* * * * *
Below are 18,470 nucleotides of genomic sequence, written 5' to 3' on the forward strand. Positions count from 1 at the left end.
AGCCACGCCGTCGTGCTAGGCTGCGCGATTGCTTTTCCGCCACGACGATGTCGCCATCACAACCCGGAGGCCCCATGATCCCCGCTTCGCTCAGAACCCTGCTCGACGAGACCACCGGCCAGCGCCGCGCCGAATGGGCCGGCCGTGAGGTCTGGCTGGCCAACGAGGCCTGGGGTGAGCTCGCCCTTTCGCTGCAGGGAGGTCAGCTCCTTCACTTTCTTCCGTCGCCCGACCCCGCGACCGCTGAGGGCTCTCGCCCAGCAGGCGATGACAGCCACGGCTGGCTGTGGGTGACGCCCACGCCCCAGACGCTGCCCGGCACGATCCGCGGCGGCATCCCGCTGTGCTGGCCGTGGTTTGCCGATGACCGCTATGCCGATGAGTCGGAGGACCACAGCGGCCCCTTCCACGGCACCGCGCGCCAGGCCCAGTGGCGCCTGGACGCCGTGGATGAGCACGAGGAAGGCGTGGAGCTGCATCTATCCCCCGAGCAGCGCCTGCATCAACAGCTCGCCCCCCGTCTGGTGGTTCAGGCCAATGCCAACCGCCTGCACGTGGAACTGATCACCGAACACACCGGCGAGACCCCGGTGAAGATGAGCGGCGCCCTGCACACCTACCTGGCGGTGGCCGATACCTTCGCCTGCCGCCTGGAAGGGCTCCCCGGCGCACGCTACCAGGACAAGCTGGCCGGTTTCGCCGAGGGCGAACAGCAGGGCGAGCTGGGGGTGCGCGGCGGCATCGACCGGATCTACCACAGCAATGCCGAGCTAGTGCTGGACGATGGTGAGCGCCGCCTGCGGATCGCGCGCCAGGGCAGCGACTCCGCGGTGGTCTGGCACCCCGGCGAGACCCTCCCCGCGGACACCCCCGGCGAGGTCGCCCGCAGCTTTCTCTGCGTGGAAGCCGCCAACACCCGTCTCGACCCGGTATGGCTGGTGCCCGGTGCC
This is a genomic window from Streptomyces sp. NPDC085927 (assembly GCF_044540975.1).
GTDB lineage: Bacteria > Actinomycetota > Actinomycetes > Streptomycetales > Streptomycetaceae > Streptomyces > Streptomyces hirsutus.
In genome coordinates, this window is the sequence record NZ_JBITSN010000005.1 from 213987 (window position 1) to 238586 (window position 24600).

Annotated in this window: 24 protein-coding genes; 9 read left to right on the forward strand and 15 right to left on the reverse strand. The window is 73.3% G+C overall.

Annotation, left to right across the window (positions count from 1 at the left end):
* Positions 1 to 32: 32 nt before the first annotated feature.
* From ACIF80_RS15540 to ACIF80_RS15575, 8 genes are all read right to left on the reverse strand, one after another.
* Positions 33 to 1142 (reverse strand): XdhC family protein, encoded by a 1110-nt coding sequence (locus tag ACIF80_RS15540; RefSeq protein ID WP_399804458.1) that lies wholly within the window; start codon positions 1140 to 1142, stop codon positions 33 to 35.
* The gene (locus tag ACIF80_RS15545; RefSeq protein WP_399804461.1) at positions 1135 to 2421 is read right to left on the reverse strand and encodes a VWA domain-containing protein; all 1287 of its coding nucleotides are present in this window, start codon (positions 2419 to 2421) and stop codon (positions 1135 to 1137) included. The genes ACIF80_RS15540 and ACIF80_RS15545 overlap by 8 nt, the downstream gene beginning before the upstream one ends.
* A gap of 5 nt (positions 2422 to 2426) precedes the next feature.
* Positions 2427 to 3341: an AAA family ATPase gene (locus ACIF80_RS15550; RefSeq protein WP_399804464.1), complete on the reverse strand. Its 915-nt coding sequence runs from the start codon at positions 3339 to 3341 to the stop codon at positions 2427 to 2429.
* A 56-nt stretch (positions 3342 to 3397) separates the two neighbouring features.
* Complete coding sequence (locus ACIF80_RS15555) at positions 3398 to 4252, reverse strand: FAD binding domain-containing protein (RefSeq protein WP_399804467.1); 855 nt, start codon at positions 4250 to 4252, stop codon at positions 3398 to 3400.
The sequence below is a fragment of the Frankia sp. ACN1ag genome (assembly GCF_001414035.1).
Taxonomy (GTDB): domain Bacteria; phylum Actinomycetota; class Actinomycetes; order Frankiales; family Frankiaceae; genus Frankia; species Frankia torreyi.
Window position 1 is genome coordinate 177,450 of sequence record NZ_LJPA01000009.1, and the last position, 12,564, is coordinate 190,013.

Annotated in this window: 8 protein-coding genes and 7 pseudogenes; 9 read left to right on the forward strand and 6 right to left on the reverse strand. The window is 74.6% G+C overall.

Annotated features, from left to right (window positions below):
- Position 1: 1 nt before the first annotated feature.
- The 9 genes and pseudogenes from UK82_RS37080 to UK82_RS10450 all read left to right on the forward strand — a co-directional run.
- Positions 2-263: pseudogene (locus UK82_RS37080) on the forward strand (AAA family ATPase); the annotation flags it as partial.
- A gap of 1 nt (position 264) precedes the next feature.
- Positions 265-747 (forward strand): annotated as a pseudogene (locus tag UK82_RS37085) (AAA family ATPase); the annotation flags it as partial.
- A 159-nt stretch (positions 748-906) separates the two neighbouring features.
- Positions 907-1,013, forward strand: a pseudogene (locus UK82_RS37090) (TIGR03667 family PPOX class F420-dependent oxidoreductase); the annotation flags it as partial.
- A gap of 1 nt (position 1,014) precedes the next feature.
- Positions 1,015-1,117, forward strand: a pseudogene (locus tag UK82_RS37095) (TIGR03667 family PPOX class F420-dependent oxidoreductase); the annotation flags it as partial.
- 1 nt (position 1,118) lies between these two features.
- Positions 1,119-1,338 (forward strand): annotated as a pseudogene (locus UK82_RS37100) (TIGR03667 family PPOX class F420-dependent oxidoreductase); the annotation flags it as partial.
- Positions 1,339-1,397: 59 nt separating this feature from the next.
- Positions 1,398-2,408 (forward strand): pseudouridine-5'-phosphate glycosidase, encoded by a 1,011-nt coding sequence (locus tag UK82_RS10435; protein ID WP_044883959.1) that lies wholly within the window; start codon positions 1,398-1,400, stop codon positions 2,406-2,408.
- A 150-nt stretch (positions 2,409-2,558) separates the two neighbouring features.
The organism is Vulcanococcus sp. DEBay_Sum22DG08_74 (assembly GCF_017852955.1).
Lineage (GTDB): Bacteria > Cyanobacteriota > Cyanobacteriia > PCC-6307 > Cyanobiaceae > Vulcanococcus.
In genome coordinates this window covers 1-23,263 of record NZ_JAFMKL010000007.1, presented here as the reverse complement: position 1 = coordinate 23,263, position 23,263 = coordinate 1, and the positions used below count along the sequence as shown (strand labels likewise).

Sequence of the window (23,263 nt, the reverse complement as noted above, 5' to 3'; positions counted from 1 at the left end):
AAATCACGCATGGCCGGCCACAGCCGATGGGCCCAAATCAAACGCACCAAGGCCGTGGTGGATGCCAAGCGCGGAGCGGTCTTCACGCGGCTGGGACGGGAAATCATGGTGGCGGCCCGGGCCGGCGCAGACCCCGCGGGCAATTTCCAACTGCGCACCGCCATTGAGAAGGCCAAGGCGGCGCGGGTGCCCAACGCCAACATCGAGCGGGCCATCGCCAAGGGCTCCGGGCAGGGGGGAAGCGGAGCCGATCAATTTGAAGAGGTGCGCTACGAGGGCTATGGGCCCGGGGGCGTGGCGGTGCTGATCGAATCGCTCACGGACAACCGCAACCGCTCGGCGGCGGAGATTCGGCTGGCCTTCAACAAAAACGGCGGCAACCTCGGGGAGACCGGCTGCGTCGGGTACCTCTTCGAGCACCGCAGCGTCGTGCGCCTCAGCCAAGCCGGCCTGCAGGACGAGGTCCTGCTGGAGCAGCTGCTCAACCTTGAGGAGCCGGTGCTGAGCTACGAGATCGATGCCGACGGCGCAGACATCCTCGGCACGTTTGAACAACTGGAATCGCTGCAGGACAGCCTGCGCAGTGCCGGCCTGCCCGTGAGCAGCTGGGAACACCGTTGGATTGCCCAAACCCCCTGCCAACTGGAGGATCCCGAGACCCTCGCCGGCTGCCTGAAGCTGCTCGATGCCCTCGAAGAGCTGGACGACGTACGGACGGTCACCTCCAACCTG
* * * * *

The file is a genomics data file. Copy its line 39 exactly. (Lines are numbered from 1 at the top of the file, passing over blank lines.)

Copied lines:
AAATCACGCATGGCCGGCCACAGCCGATGGGCCCAAATCAAACGCACCAAGGCCGTGGTGGATGCCAAGCGCGGAGCGGTCTTCACGCGGCTGGGACGGGAAATCATGGTGGCGGCCCGGGCCGGCGCAGACCCCGCGGGCAATTTCCAACTGCGCACCGCCATTGAGAAGGCCAAGGCGGCGCGGGTGCCCAACGCCAACATCGAGCGGGCCATCGCCAAGGGCTCCGGGCAGGGGGGAAGCGGAGCCGATCAATTTGAAGAGGTGCGCTACGAGGGCTATGGGCCCGGGGGCGTGGCGGTGCTGATCGAATCGCTCACGGACAACCGCAACCGCTCGGCGGCGGAGATTCGGCTGGCCTTCAACAAAAACGGCGGCAACCTCGGGGAGACCGGCTGCGTCGGGTACCTCTTCGAGCACCGCAGCGTCGTGCGCCTCAGCCAAGCCGGCCTGCAGGACGAGGTCCTGCTGGAGCAGCTGCTCAACCTTGAGGAGCCGGTGCTGAGCTACGAGATCGATGCCGACGGCGCAGACATCCTCGGCACGTTTGAACAACTGGAATCGCTGCAGGACAGCCTGCGCAGTGCCGGCCTGCCCGTGAGCAGCTGGGAACACCGTTGGATTGCCCAAACCCCCTGCCAACTGGAGGATCCCGAGACCCTCGCCGGCTGCCTGAAGCTGCTCGATGCCCTCGAAGAGCTGGACGACGTACGGACGGTCACCTCCAACCTG